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Celebrating the life of
Dr. Carey Stratton Hill, Jr.
July 28, 1928 - December 21, 2015
Services under the direction of:
Bradshaw Carter
(713) 521-0066
  • Memorial Service
  • 11:00am - Tuesday, January 05, 2016
  • First Presbyterian Church
  • 5300 Main Street (Map)
    Houston, Texas 77004

I had the honor to work with him at Open Door Mission. He always told me "Think Big" after our meetings. It is now time to do that commemorate him.

Vesa Pykala, Houston, TX

Dear Charlotte, I was so sorry to learn about Stratton. What an amazing and wonderful man. Please know that you are in my thoughts and prayers during these difficult times and you have all my sympathy. May God surround you with peace and love forever.

Pamela Campbell, Houston, TX

Charlotte, it's Susan Hirsch, your partner from Homes of St Mark. I was so sorry to learn of Statton's passing. Your family and our community will miss his inspiration. May the God of all grant you a lifetime of sweet memories and peace in knowing that he is without pain and resting in a sacred place.

Susan Hirsch, Houston, Tx

C. Stratton Hill Jr., M.D. passed away at the age of 87 on December 21, 2015. He was born in Humboldt, TN on July 28, 1928 to Elizabeth and Carey Hill, Sr. Stratton was proud of his hometown and his service was honored in 2007 when he was inducted in the Humboldt Hall of Fame and served as Grand Marshall at the Annual Strawberry Festival. He was a 1950 graduate and long term trustee of Rhodes College where he was honored with the Distinguished Alumni award in 1997.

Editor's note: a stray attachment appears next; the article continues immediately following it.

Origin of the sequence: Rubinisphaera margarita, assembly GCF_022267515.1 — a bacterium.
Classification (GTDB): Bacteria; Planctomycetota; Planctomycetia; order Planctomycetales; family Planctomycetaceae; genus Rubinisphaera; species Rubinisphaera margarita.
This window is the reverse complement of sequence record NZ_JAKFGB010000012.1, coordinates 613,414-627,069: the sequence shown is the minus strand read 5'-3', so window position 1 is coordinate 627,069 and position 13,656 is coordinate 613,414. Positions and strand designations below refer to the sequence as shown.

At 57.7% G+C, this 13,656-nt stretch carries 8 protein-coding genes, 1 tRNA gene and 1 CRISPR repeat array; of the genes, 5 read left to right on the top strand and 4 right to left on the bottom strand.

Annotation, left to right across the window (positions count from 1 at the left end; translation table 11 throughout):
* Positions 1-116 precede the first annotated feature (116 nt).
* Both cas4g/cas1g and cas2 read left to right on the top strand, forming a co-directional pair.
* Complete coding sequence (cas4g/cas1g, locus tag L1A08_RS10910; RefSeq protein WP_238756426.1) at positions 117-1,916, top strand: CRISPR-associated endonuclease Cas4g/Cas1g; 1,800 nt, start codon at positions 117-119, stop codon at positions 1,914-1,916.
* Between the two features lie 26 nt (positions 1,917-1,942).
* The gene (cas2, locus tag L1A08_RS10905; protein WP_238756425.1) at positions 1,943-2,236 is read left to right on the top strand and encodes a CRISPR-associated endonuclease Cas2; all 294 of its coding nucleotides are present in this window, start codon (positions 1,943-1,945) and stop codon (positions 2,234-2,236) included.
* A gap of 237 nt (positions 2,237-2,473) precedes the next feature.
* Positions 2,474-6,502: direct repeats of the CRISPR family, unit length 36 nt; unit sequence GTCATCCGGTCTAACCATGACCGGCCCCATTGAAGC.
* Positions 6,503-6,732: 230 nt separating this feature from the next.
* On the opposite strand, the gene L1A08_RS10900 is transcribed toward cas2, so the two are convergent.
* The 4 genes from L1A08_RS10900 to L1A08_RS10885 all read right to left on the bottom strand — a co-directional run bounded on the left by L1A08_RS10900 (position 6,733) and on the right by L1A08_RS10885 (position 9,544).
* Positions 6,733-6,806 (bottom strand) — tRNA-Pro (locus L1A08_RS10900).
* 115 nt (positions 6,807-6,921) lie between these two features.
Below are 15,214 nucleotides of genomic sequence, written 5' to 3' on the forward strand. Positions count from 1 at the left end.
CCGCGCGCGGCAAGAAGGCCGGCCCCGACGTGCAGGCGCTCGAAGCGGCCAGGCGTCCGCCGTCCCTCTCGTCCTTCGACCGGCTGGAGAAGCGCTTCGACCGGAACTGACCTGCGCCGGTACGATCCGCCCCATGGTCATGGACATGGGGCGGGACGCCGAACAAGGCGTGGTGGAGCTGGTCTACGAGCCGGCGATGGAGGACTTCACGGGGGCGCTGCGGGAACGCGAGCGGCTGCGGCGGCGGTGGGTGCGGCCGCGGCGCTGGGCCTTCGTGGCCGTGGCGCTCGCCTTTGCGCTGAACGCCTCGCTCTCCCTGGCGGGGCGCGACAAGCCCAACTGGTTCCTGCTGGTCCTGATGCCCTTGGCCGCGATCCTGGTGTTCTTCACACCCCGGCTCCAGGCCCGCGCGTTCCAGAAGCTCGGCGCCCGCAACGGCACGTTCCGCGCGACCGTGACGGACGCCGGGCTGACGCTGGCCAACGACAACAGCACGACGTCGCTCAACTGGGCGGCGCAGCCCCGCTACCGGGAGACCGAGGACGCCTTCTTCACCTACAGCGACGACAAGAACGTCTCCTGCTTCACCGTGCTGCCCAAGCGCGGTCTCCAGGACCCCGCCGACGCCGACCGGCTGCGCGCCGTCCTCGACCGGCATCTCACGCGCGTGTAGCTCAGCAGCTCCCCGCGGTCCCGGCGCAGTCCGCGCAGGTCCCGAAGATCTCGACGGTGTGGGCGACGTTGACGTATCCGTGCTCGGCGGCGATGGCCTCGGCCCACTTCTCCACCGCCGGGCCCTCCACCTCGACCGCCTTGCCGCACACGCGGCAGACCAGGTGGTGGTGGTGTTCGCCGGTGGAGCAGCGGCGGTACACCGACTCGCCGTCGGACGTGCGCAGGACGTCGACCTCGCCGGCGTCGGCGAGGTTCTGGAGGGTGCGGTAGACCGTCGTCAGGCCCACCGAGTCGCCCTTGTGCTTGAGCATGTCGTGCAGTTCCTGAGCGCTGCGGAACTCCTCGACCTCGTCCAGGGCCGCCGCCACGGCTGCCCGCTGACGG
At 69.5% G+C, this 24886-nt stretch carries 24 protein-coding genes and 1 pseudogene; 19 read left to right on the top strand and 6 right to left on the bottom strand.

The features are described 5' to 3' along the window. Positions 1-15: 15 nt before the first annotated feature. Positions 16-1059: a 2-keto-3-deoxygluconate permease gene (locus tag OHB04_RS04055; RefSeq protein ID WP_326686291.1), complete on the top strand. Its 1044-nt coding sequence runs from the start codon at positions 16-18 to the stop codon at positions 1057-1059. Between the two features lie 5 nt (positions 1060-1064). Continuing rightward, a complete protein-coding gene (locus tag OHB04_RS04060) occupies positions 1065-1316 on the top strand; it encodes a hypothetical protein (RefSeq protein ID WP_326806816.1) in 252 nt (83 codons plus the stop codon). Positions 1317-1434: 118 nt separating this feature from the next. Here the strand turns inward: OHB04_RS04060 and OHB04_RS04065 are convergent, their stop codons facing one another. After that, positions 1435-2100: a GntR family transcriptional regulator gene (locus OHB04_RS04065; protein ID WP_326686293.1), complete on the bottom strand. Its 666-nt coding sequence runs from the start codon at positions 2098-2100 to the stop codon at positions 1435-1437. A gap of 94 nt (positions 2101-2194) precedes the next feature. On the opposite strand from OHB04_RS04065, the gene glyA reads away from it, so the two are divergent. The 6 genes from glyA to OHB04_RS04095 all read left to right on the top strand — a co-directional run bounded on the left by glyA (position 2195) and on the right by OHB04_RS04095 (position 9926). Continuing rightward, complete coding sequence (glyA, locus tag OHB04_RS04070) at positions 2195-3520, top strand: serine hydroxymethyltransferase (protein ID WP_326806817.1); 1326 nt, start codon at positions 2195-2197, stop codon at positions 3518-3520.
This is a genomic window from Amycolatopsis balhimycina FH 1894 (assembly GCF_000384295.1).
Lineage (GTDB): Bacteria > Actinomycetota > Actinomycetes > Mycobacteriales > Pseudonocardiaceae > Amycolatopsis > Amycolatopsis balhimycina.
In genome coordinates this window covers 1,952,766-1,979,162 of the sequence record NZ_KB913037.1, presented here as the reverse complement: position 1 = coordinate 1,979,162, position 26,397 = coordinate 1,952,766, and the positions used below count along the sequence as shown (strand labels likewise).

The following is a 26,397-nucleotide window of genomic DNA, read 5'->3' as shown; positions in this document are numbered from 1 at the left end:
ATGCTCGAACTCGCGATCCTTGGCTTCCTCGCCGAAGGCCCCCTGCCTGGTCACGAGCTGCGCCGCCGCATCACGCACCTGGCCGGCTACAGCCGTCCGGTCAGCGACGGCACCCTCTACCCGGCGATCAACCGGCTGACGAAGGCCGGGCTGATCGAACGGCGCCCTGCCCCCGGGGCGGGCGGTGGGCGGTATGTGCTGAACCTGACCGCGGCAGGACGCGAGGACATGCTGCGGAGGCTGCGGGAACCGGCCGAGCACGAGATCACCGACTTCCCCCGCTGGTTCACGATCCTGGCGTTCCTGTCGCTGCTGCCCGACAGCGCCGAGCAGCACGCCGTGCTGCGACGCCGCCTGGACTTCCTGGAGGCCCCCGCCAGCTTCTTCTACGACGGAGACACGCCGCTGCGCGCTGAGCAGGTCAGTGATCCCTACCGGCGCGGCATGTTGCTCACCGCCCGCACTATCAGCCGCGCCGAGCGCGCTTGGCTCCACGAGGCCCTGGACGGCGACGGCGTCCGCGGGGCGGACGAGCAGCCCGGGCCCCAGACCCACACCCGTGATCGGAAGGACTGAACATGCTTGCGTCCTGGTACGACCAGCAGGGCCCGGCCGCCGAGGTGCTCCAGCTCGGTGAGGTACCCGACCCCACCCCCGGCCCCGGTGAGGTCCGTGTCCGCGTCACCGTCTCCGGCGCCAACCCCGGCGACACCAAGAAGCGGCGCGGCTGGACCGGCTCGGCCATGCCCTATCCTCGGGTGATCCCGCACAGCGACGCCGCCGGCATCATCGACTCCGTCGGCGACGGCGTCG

Stratton spent a year at the University of Virginia Law School before finding his calling in medicine. He graduated from the University Tennessee School of Medicine in 1954 and served an internship at The University of Texas Medical Branch in Galveston. He married Charlotte Lover at Trinity Episcopal Church in Galveston on December 10, 1955. They spent the next 2 years at the US Air Force Strategic Air Base in Plattsburg, NY acting as Chief of Professional Services and Chief Medical Officer for Air Force Hospital 4020 before completing his medical training at Cornell University, Bellevue Hospital, and Seton Hall College of Medicine in New Jersey. He completed his clinical training in the emerging field of endocrinology at Memorial Sloan Kettering Cancer Center in New York under a research fellowship from Squibb Pharmaceutical.